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Police seize fentanyl moulded into gummy-bear and dinosaur shapes in Vancouver Island search

Mounties on Vancouver Island say more than 3,500 pills they seized while executing a search warrant last week were diverted from the province's prescription safer supply program. (Campbell River RCMP) Mounties on Vancouver Island say more than 3,500 pills they seized while executing a search warrant last week were diverted from the province's prescription safer supply program. (Campbell River RCMP)
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Mounties on Vancouver Island say more than 3,500 pills they seized while executing a search warrant last week were diverted from the province's prescription safer supply program.

The Dilaudid tablets were found alongside more than two kilograms of fentanyl, one kilogram of cocaine and one kilogram of methamphetamine in a home in the 600 block of Nursery Road in Campbell River on Feb. 21, the local RCMP detachment said in a news release this week.

"Dilaudid is a powerful opioid prescribed for severe pain or as a safe supply," the Campbell River RCMP statement reads.

"Evidence was located during the search suggesting that these Dilaudid pills had been diverted from safe supply prescriptions."

CTV News asked the detachment for more information about this evidence, as well as an estimate of how many different safer supply prescriptions the pills may have come from, but did not receive a response.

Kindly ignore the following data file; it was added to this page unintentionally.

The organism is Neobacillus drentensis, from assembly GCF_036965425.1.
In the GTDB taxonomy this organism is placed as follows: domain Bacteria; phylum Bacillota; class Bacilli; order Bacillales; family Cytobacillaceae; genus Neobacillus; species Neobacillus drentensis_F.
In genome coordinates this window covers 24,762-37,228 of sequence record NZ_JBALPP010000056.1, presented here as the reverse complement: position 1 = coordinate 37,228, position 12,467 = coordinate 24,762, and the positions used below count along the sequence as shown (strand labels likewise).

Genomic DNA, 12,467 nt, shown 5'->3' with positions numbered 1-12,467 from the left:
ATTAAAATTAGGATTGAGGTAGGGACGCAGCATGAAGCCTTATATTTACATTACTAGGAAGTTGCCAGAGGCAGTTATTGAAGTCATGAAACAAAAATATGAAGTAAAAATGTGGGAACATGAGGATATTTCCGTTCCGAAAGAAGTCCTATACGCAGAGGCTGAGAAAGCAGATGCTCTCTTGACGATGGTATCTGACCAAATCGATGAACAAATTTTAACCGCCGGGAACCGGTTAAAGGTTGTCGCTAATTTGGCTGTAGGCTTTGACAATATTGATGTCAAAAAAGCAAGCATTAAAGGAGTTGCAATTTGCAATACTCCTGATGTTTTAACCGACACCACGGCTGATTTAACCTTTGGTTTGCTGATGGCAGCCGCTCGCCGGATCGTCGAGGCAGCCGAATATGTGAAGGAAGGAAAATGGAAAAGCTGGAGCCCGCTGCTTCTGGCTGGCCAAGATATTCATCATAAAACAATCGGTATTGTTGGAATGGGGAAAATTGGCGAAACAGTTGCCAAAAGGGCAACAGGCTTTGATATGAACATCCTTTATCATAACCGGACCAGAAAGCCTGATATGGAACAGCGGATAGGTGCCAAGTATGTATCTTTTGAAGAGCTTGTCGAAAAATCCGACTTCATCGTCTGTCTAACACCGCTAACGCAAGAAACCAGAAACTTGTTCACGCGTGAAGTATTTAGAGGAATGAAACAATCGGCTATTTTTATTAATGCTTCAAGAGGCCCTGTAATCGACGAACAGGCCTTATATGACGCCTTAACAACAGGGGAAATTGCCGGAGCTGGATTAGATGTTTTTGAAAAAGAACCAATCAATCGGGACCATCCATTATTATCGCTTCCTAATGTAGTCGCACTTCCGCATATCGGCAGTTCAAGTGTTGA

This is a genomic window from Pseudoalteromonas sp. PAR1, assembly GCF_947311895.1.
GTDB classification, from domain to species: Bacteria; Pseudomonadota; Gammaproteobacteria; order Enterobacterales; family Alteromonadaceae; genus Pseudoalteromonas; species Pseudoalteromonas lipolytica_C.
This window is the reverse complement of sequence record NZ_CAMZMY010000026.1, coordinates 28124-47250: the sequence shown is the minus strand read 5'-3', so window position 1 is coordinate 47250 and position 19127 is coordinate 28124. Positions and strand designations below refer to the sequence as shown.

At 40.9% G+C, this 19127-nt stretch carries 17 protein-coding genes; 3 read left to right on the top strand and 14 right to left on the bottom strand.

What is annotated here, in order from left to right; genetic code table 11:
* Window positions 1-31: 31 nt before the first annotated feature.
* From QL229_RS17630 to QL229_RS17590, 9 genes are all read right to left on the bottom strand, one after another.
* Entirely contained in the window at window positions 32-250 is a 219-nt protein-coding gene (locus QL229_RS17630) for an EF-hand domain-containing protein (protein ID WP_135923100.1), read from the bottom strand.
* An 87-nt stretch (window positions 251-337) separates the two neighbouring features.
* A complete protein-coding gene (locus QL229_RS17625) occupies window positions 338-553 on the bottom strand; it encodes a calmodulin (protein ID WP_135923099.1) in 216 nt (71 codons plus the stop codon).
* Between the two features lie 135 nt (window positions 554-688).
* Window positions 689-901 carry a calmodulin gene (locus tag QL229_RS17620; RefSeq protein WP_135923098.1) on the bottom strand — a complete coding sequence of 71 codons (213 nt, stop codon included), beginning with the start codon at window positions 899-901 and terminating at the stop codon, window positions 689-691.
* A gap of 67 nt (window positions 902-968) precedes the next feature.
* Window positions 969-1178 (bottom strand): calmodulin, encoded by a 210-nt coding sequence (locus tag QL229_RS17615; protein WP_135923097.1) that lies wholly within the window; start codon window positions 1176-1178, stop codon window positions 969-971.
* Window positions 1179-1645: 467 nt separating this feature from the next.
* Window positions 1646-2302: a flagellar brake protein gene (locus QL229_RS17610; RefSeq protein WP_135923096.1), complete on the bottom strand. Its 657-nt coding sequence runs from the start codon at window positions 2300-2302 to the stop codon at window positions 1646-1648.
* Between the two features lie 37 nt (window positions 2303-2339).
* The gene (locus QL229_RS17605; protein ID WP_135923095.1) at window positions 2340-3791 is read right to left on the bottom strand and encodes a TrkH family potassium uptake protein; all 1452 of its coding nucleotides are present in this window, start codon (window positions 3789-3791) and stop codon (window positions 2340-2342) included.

The diversion of opioids prescribed as safer supply was a key focus of the province's recent review of the program

At a news conference in early February, provincial health officer Dr. Bonnie Henry said diversion does happen, but its extent and impact are unknown.

For people who use drugs, diverted opioids can be an alternative to the poisoned street supply. Diversion to people who don’t already use drugs and start to, on the other hand, can be harmful, she explained.

"Diversion is not, in itself, good or bad or right or wrong," Henry said at the time.

The recent seizure in Campbell River was the second involving Dilaudid pills in the city in as many weeks.

An earlier seizure on Feb. 14 yielded more than 1,400 of them. At the time, Mounties noted that Dilaudid is often prescribed as a safer alternative to street drugs, but did not specify whether they believed the seized pills had been diverted from a safer supply program. 

The most recent search on Feb. 21 also yielded more than $30,000 in cash, "a significant quantity of liquid GHB" and "numerous other prescription pills," police said in their release.

"Extensive documentation found on scene suggested a well-organized drug trafficking operation was being run from the residence," the statement reads. "Of note, some of the fentanyl powder had been moulded into the shape of gummy bears and dinosaurs."

Police said they also seized a 2022 Dodge Ram and a 1999 Jeep Cherokee as "offence-related property."

A woman in her 50s was arrested at the scene and released with a court date scheduled for May, police said, adding that they would be recommending charges against her and three others as a result of their investigation.

"This investigation and sizable drug seizure is an excellent example of the ongoing efforts of our officers to hold the criminal elements of the drug trade accountable for their illegal activities in our community," said Insp. Jeff Preston, in the release.

With files from CTV News Vancouver's Lisa Steacy 

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